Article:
Orioles don’t have many decisions to make on their own free agents

A few days ago, I gave you the rundown of arbitration-eligible Orioles and educated guesses on which players could be non-tendered. There are enough names on the list to keep any team executive busy.

The Orioles don’t have nearly as many pending unrestricted free agents. The 40-man roster includes outfielders Nate McLouth and Endy Chavez, pitcher Joe Saunders and designated hitter Jim Thome. Pitcher Randy Wolf and first baseman Nick Johnson are on the 60-day disabled list.

This group can declare for free agency immediately after the World Series.

Wolf is facing a second ligament-reconstruction surgery on his left elbow and will miss the 2013 season. He’s gone.

Johnson was limited to 38 games because of recurring pain in a right wrist that has undergone multiple surgeries. He batted .207/.324/.391 with four doubles, four homers, 11 RBIs, 11 walks and 26 strikeouts in 87 at-bats, and the last we heard, he was home instead of rehabbing in Sarasota. He could choose to retire. He’s not expected to re-sign with the Orioles.

Johnson was inked to a minor league deal in February to improve the Orioles’ on-base capabilities and give them a plus-defender at first base when he wasn’t serving as the designated hitter. Mark Reynolds ended up moving across the diamond to give the Orioles a plus defender while also leading the club in walks with 73.

The Orioles acquired Thome from the Phillies on June 30 for minor league pitcher Kyle Simon and catcher Gabriel Lino. He was limited to 28 games and 101 at-bats because of a herniated disc in his neck, though he returned in September and made the wild card and American League Division Series rosters. He hit .257/.348/.396 with five doubles, three homers, 10 RBIs, 14 walks and 40 strikeouts in the regular season, and went 2-for-15 in the playoffs.

Thome is still deciding whether to play in 2013. The Orioles would at least consider bringing him back, though, as I’ve written, I’m not sure how he’d fit if they re-sign Reynolds and also have Chris Davis and Wilson Betemit in camp.

Chavez, signed to a one-year contract as a fourth outfielder, batted .203/.236/.278 with six doubles, two homers and 12 RBIs in 158 at-bats, made two trips to the disabled list and accepted an outright assignment to Triple-A Norfolk. He figures to move on in 2013.

The Orioles have plenty of outfield candidates, especially if they re-sign McLouth and keep Nolan Reimold healthy, and they certainly can find a defensive replacement who offers a little more at the plate.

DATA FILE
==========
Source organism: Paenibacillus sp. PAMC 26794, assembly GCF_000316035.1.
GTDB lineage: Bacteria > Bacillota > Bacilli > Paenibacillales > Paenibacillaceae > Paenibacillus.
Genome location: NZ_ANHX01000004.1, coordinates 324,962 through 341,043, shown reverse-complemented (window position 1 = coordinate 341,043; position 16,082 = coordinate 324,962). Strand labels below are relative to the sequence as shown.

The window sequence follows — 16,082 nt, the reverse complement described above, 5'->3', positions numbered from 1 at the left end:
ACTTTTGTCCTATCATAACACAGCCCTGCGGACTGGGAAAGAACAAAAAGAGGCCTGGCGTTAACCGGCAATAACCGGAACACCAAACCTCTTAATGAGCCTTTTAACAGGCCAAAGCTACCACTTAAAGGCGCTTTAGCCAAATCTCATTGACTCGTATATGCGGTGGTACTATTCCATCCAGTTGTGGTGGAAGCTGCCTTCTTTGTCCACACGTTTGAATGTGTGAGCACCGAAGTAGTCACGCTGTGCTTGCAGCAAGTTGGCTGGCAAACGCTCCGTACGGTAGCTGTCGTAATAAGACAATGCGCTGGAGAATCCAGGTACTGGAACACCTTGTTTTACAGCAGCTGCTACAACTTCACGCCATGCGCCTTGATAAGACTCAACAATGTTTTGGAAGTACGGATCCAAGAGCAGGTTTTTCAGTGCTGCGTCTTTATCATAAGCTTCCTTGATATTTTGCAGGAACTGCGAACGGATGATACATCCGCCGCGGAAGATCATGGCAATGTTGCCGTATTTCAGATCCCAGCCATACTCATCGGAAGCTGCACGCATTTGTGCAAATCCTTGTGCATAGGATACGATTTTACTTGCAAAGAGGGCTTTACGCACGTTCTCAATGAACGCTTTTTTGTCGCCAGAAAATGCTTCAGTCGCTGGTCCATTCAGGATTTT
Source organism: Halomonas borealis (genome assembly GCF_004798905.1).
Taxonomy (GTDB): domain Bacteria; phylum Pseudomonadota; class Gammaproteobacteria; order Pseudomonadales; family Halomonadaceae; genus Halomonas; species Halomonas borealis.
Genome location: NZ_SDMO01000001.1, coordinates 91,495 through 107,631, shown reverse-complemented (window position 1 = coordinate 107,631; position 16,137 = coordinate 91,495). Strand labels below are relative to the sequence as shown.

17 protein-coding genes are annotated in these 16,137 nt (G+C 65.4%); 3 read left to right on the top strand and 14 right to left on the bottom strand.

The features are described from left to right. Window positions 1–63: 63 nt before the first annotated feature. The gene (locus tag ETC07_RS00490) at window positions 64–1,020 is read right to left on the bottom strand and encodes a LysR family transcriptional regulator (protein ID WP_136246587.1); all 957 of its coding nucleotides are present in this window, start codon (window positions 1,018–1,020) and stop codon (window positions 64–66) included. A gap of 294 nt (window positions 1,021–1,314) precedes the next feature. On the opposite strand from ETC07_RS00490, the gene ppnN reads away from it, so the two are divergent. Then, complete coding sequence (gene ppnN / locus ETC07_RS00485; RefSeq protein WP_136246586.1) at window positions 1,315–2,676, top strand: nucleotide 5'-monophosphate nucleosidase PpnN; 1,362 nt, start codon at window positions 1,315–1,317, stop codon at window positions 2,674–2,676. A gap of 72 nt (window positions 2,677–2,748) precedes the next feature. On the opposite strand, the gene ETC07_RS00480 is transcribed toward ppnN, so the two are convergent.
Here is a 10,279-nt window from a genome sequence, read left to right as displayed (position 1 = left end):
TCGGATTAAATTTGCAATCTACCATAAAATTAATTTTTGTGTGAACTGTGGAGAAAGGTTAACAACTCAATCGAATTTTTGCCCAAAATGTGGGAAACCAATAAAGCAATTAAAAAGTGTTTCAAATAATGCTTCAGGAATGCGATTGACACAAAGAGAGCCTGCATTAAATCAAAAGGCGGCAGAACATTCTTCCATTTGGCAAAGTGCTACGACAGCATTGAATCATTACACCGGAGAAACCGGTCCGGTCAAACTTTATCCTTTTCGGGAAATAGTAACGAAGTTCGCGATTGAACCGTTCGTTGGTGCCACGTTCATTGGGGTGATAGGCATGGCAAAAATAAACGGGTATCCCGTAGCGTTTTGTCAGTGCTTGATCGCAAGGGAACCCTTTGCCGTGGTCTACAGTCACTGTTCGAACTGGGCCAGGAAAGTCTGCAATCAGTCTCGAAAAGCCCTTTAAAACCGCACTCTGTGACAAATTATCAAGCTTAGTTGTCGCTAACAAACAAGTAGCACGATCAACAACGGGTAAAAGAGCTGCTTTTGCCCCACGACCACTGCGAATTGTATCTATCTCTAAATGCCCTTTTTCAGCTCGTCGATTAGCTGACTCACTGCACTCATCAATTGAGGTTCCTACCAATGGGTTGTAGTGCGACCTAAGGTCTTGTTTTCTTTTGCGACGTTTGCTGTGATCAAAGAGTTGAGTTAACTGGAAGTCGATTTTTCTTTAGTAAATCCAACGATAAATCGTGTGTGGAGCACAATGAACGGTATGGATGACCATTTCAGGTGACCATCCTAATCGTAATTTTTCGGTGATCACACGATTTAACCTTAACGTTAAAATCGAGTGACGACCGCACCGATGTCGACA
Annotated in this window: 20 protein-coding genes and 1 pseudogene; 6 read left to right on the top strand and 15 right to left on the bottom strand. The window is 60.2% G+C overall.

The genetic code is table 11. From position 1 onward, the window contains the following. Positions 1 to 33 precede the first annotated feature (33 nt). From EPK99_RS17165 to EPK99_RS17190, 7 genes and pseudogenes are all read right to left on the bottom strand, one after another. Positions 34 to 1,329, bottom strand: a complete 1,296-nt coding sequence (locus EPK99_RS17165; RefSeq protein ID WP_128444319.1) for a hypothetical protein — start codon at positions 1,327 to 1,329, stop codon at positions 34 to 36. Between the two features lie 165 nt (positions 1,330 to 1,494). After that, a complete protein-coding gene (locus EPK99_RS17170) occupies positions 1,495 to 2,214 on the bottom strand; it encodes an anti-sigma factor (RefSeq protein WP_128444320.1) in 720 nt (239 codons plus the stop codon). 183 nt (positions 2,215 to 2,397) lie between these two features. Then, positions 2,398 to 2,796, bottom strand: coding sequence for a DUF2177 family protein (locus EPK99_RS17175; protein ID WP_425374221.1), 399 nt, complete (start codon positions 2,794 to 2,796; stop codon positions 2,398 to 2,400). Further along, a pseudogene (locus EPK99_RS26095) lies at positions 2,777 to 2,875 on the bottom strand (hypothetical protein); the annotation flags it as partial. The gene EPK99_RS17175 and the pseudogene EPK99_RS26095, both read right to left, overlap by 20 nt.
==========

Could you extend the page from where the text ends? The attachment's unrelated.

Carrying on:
McLouth could be the every day left fielder or platoon. How much is he worth on the open market after batting .268/.342/.435 with 12 doubles, a triple, seven homers, 18 RBIs, 22 walks and 12 stolen bases in 55 games after the Orioles purchased his contract? And after he seized the opportunity to become the leadoff hitter?

His value increased after he went 8-for-26 with a home run and five RBIs in the postseason. The world was watching, and it noticed how much he resembled the 2008 McLouth who made the All-Star team and won a Gold Glove with the Pirates.

The Orioles will try to keep him and McLouth is interested in staying, but money talks. So does the promise of a starting job.

That leaves Saunders, who went 3-3 with a 3.63 ERA in seven starts with the Orioles after an Aug. 26 trade with the Diamondbacks. He allowed two earned runs in 11 1/3 innings in the playoffs and won the wild card game. He pretty much gave the Orioles what they sought when they shipped reliever Matt Lindstrom to Arizona.

The Orioles had interest in signing Saunders as a free agent last winter. They traded for him two months ago. It stands to reason that they’d be interested in re-signing him. But again, money talks, and Saunders made $6 million this year.

When asked whether he would be more inclined to pursue a big-ticket free agent this winter, executive vice president Dan Duquette replied, “The success of the club gives our fans hope that we can have a good team year in and year out. The idea of having a foundation and then adding to the foundation as the season progresses, like we did this year with Saunders. ... You take a look at the work Saunders did, he pitched good for the team down the stretch, he helped us win both elimination games, he was a veteran pitcher we added who did exactly what we wanted him to do. He helped stabilize the pitching staff, and his experience in the playoffs showed the way for some of our younger pitchers.

“I think that’s more likely the type of acquisition we would make, but I’m going to tell you right now, we have the foundation to have a good team here. We have the guys on this team to be competitive and be a top-flight team.”

My translater tells me if Saunders is “the type” of acquisition the Orioles are likely to make, it may as well be Saunders if the price is right.

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